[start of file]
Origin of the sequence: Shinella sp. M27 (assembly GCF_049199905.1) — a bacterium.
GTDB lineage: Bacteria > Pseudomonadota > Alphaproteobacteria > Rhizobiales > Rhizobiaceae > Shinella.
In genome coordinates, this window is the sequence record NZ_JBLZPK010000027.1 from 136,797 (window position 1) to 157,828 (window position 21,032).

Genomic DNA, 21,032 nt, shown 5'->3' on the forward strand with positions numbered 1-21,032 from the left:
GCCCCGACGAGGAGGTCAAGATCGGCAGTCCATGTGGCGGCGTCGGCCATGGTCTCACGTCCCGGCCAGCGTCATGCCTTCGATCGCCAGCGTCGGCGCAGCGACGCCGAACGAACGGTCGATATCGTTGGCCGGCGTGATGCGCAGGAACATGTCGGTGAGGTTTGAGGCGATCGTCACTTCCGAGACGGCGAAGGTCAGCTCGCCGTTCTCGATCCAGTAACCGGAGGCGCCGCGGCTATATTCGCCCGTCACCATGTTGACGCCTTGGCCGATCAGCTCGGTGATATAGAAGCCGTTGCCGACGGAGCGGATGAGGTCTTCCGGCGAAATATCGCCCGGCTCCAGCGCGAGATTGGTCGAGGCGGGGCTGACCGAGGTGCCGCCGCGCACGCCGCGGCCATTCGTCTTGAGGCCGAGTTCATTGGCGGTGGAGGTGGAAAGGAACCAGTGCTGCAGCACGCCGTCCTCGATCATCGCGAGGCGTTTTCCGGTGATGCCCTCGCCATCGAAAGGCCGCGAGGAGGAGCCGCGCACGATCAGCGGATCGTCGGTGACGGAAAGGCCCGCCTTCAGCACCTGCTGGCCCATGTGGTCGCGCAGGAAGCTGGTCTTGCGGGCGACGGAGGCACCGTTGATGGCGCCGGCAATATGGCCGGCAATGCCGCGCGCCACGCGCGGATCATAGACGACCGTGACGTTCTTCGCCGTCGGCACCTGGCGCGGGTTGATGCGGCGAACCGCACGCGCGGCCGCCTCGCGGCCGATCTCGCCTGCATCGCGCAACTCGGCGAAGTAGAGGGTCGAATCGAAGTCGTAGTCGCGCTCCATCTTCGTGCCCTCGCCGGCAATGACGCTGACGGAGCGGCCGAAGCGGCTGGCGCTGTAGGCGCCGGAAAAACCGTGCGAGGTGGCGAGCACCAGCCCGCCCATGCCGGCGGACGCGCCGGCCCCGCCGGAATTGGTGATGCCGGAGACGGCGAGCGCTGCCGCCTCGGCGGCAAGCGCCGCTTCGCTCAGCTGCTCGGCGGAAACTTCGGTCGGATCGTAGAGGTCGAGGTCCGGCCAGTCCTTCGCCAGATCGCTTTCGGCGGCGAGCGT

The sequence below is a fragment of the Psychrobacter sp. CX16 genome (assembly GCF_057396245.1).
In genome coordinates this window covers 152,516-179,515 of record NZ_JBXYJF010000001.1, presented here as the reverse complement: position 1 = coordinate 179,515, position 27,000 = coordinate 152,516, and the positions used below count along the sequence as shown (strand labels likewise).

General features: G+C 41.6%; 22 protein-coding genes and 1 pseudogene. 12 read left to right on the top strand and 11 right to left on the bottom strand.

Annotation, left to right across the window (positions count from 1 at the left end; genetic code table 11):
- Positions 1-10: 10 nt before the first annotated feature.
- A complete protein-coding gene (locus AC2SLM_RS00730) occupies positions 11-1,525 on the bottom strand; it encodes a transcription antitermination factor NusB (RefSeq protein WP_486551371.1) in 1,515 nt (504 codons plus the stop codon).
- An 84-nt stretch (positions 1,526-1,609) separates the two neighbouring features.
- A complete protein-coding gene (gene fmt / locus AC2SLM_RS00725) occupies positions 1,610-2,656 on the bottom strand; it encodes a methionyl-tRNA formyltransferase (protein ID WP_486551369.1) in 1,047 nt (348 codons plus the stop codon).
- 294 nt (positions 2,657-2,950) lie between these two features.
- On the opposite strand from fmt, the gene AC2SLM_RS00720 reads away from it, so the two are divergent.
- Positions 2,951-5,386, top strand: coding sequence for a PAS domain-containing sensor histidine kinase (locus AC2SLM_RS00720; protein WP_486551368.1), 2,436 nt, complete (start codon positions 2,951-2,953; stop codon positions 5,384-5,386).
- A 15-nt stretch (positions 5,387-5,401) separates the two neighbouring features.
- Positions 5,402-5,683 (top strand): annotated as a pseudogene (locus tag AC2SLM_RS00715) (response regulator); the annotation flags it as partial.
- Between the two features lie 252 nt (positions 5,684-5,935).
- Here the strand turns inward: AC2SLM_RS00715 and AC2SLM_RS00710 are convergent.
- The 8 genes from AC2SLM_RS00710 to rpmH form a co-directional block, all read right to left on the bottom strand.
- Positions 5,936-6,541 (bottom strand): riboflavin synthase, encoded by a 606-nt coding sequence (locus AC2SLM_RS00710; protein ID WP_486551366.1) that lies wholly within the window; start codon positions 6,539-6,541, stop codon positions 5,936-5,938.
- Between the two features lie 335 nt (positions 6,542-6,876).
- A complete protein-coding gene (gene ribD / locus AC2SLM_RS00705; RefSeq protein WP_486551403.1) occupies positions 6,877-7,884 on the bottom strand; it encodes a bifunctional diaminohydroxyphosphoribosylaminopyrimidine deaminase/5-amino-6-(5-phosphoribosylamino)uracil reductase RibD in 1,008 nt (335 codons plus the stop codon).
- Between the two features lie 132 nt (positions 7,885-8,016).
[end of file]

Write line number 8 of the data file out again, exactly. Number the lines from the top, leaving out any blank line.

General features: G+C 41.6%; 22 protein-coding genes and 1 pseudogene. 12 read left to right on the top strand and 11 right to left on the bottom strand.